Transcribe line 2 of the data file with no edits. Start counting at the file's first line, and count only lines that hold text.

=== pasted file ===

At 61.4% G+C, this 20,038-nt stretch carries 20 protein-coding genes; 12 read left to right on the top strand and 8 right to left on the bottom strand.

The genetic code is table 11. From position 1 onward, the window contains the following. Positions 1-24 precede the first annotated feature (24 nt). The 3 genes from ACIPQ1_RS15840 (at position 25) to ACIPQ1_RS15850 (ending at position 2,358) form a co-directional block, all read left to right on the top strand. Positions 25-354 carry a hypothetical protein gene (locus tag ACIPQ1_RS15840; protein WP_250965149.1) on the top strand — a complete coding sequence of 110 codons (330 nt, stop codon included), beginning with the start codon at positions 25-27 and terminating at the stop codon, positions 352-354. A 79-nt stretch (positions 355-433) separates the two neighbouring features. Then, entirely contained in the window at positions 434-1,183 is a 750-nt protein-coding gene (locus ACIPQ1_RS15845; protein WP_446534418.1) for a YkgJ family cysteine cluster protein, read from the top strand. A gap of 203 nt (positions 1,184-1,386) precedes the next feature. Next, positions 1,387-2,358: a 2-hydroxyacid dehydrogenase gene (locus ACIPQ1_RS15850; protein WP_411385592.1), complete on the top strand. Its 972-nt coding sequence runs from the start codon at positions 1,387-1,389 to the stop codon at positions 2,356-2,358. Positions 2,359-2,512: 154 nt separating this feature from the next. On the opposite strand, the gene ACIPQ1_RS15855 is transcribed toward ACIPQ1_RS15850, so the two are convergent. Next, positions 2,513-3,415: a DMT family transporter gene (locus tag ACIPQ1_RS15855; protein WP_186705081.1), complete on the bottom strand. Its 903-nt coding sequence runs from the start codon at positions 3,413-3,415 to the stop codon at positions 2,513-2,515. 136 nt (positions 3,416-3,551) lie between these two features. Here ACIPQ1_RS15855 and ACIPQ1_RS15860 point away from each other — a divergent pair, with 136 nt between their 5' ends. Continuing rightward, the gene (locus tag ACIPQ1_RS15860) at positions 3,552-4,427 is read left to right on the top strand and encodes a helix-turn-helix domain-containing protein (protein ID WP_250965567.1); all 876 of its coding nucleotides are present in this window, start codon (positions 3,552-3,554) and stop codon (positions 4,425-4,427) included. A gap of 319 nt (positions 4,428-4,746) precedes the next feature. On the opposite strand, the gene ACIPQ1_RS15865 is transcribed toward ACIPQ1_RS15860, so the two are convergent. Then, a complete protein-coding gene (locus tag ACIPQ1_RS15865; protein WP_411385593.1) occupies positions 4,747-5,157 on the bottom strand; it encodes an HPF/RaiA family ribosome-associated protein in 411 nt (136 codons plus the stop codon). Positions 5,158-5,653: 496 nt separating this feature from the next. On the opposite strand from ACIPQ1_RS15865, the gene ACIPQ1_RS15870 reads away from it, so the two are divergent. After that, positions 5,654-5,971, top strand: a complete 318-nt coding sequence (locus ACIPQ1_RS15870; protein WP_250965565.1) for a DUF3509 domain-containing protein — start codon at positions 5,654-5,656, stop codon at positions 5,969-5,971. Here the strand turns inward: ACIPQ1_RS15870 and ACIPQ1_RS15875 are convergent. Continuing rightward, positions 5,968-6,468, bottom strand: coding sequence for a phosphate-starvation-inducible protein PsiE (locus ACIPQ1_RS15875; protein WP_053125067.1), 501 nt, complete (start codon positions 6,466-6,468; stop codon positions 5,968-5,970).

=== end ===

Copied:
The genetic code is table 11. From position 1 onward, the window contains the following. Positions 1-24 precede the first annotated feature (24 nt). The 3 genes from ACIPQ1_RS15840 (at position 25) to ACIPQ1_RS15850 (ending at position 2,358) form a co-directional block, all read left to right on the top strand. Positions 25-354 carry a hypothetical protein gene (locus tag ACIPQ1_RS15840; protein WP_250965149.1) on the top strand — a complete coding sequence of 110 codons (330 nt, stop codon included), beginning with the start codon at positions 25-27 and terminating at the stop codon, positions 352-354. A 79-nt stretch (positions 355-433) separates the two neighbouring features. Then, entirely contained in the window at positions 434-1,183 is a 750-nt protein-coding gene (locus ACIPQ1_RS15845; protein WP_446534418.1) for a YkgJ family cysteine cluster protein, read from the top strand. A gap of 203 nt (positions 1,184-1,386) precedes the next feature. Next, positions 1,387-2,358: a 2-hydroxyacid dehydrogenase gene (locus ACIPQ1_RS15850; protein WP_411385592.1), complete on the top strand. Its 972-nt coding sequence runs from the start codon at positions 1,387-1,389 to the stop codon at positions 2,356-2,358. Positions 2,359-2,512: 154 nt separating this feature from the next. On the opposite strand, the gene ACIPQ1_RS15855 is transcribed toward ACIPQ1_RS15850, so the two are convergent. Next, positions 2,513-3,415: a DMT family transporter gene (locus tag ACIPQ1_RS15855; protein WP_186705081.1), complete on the bottom strand. Its 903-nt coding sequence runs from the start codon at positions 3,413-3,415 to the stop codon at positions 2,513-2,515. 136 nt (positions 3,416-3,551) lie between these two features. Here ACIPQ1_RS15855 and ACIPQ1_RS15860 point away from each other — a divergent pair, with 136 nt between their 5' ends. Continuing rightward, the gene (locus tag ACIPQ1_RS15860) at positions 3,552-4,427 is read left to right on the top strand and encodes a helix-turn-helix domain-containing protein (protein ID WP_250965567.1); all 876 of its coding nucleotides are present in this window, start codon (positions 3,552-3,554) and stop codon (positions 4,425-4,427) included. A gap of 319 nt (positions 4,428-4,746) precedes the next feature. On the opposite strand, the gene ACIPQ1_RS15865 is transcribed toward ACIPQ1_RS15860, so the two are convergent. Then, a complete protein-coding gene (locus tag ACIPQ1_RS15865; protein WP_411385593.1) occupies positions 4,747-5,157 on the bottom strand; it encodes an HPF/RaiA family ribosome-associated protein in 411 nt (136 codons plus the stop codon). Positions 5,158-5,653: 496 nt separating this feature from the next. On the opposite strand from ACIPQ1_RS15865, the gene ACIPQ1_RS15870 reads away from it, so the two are divergent. After that, positions 5,654-5,971, top strand: a complete 318-nt coding sequence (locus ACIPQ1_RS15870; protein WP_250965565.1) for a DUF3509 domain-containing protein — start codon at positions 5,654-5,656, stop codon at positions 5,969-5,971. Here the strand turns inward: ACIPQ1_RS15870 and ACIPQ1_RS15875 are convergent. Continuing rightward, positions 5,968-6,468, bottom strand: coding sequence for a phosphate-starvation-inducible protein PsiE (locus ACIPQ1_RS15875; protein WP_053125067.1), 501 nt, complete (start codon positions 6,466-6,468; stop codon positions 5,968-5,970).